The view from a hovering helicopter affords perhaps the best vantage point from which to observe and capture the Earth's beauty -- and fragility. I recently met with artist-activist Yann Arthus-Bertrand to discuss climate change, carbon offsets, and his upcoming outdoor exhibition of 150 four-foot by six-foot aerial photographs of the Earth.
The collection, entitled The Earth From Above, will touch down in New York from May 1, 2009 to June 28, 2009, before continuing on to San Fransisco and Los Angeles in 2010. The exhibition has been displayed in 120 cities throughout the world, and has been recognized as one of the most influential environmental art events of the 21st century.
View a slideshow of select images from the exhibition and read the Q&A with Arthus-Bertrand below:
Have you noticed significant changes in how the Earth looks from above since you began this project several decades ago? I've seen the impact of man. I've been flying and photographing for 15 years now -- it's just long enough to see the impact, to see the deterioration. I saw the deforestation; I saw the cities grow bigger and bigger. But you know, this work changed my life completely. This changed my life because I saw how the Earth is beautiful. Nature is beautiful, and the more I fly the more enthusiastic I am about the beauty of nature.
You take the photos from above? From a plane? A helicopter? Do you purchase any carbon offsets or anything like that for the use? My foundation is the first one to do carbon offsets in France. Carbon offsets are very important to me. I'm flying, and I know why I'm doing it, but I'm not happy to do this. You know, I came here today, but I think its better to do this with a video conference. It's less expensive and better for the planet.
Do you consider yourself a photographer foremost, or an activist? I'm an activist surely, I'm a photographer, a little bit an artist, I'm a father, I'm a man. My main job is photography. I'm good at this, I love to do it, but I like my photography used for something. I prefer to be a witness than to be an artist.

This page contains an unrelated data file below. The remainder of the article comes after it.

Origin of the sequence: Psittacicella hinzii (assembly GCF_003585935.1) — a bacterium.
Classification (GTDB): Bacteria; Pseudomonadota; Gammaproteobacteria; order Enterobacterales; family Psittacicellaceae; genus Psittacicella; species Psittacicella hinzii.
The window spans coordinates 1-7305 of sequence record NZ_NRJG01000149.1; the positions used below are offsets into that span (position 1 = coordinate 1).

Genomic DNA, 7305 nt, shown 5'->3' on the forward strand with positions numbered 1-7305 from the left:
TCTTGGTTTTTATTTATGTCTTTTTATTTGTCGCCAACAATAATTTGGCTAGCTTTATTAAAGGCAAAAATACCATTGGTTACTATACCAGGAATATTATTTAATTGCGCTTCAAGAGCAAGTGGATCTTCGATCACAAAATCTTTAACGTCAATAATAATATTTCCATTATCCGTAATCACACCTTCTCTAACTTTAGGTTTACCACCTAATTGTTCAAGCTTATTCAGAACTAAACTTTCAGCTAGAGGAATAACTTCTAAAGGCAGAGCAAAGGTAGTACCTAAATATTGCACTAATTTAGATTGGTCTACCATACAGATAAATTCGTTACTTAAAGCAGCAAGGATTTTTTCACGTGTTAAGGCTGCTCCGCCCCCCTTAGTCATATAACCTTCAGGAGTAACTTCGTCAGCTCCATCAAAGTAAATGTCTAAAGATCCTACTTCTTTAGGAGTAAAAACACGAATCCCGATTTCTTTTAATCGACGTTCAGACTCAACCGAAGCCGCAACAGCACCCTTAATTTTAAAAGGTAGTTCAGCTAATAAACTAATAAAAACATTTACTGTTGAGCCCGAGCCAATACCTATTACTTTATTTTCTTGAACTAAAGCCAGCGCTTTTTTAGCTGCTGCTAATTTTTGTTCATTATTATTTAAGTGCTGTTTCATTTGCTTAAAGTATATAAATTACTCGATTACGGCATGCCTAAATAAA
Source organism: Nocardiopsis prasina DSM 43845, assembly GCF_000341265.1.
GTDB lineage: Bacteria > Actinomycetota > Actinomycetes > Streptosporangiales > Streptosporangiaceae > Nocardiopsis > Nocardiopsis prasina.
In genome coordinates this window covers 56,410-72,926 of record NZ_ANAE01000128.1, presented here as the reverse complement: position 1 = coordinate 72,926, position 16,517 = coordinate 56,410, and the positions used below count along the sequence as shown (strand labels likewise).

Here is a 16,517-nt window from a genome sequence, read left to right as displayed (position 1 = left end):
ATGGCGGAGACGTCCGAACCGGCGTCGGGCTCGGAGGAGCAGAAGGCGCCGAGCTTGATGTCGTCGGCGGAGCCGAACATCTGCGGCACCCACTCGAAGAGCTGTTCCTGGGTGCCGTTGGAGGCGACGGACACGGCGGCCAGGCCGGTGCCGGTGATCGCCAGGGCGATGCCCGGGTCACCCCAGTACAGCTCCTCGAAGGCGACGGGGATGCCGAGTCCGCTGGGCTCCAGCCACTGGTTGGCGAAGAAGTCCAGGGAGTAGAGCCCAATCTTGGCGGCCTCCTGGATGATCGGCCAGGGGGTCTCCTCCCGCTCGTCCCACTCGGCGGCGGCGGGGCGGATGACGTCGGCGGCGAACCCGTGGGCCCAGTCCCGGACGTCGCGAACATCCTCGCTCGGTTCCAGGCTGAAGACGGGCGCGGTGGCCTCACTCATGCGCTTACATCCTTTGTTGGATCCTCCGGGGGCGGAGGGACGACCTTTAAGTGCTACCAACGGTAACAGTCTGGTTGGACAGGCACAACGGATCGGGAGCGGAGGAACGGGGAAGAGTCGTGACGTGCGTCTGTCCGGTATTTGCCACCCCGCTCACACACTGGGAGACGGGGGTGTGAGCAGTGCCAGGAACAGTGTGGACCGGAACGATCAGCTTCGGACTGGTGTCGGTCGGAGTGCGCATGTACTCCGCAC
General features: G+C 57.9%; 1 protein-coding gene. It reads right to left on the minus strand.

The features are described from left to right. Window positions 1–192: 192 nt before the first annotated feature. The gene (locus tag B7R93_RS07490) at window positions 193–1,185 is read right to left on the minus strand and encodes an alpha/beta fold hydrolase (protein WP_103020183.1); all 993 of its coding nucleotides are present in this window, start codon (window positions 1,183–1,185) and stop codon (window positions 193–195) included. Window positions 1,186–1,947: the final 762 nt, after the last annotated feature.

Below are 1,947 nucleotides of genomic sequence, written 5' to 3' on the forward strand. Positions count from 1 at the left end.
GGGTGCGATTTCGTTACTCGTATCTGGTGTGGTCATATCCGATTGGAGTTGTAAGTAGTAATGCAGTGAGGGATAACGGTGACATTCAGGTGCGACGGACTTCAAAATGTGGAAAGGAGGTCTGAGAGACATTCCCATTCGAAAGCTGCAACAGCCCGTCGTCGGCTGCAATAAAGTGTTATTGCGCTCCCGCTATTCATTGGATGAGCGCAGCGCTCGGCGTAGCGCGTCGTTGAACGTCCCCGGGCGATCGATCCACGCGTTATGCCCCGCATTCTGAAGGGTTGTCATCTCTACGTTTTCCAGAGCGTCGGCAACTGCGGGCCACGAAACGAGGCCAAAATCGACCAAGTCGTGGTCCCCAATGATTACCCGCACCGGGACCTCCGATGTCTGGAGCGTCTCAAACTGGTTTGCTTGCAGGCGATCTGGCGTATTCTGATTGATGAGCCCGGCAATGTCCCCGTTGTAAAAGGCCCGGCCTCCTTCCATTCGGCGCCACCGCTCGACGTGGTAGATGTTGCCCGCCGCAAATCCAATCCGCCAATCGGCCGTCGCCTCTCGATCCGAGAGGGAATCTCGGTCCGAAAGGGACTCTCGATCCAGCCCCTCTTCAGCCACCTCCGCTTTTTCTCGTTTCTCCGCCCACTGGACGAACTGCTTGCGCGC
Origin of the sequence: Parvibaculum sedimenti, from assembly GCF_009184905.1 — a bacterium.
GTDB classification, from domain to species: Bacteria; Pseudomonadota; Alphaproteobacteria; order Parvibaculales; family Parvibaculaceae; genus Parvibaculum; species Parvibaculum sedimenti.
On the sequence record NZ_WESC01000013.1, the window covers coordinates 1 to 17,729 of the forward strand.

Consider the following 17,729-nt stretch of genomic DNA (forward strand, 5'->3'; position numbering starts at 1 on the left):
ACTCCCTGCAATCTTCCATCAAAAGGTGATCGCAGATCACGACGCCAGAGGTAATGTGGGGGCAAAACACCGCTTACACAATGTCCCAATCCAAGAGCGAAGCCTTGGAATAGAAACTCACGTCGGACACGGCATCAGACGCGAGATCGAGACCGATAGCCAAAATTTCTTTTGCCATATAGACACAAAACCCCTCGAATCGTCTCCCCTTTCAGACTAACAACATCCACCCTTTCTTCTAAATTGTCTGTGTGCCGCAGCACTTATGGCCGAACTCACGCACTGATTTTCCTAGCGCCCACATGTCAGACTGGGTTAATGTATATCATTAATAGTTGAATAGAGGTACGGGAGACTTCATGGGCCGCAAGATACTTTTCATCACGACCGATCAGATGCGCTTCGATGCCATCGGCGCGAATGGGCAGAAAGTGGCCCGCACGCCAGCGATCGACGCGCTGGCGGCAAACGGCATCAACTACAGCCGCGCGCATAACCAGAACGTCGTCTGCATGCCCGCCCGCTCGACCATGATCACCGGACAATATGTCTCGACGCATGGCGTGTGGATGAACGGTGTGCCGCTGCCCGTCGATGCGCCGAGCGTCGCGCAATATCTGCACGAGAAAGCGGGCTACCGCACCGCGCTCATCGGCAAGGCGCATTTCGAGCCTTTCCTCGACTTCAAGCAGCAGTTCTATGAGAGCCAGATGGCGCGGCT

What sense do you hope people will come away from this exhibition with? I think it's too late to be pessimistic. Deforestation, global warming, education, you know, there are so many things wrong, but anyway the world is still a nice place to live. My hope for this exhibit is to bring ecology into the heart of people's consciences.
What made you decide to start taking these photographs from above? When I was studying lions in Kenya, doing a thesis with my wife, I took up color photography. At the time, I worked as a guide taking tourists up in a hot air balloon. I used to tell them, "this is an elephant, this is a lion, this is a giraffe." Photography really gave me a new way to look at the world, to see the thing from behind. I think photography can give you a new perspective.
How does the success of your projects across the world reveal a growing awareness of ecological issues? You know, I have to be very, very modest on this because I began exhibiting my work in 2000 and [climate change] is worse now, so I don't think my exhibition changed a lot. But I try. I continue to try.
What's the process, from beginning to end, for just one photograph? It's very simple. When I come back [from shooting], I look at my computer with my assistant and I try to select the best one and then we print it. It's nothing special -- the process is very easy. We work now in digital because you can print more easily in a bigger size.
How did you decide on the huge format (4x6 feet) of your photographs? When you are in the helicopter, you see the thing big, so I'm trying to print it big.
Find out more about Earth From Above
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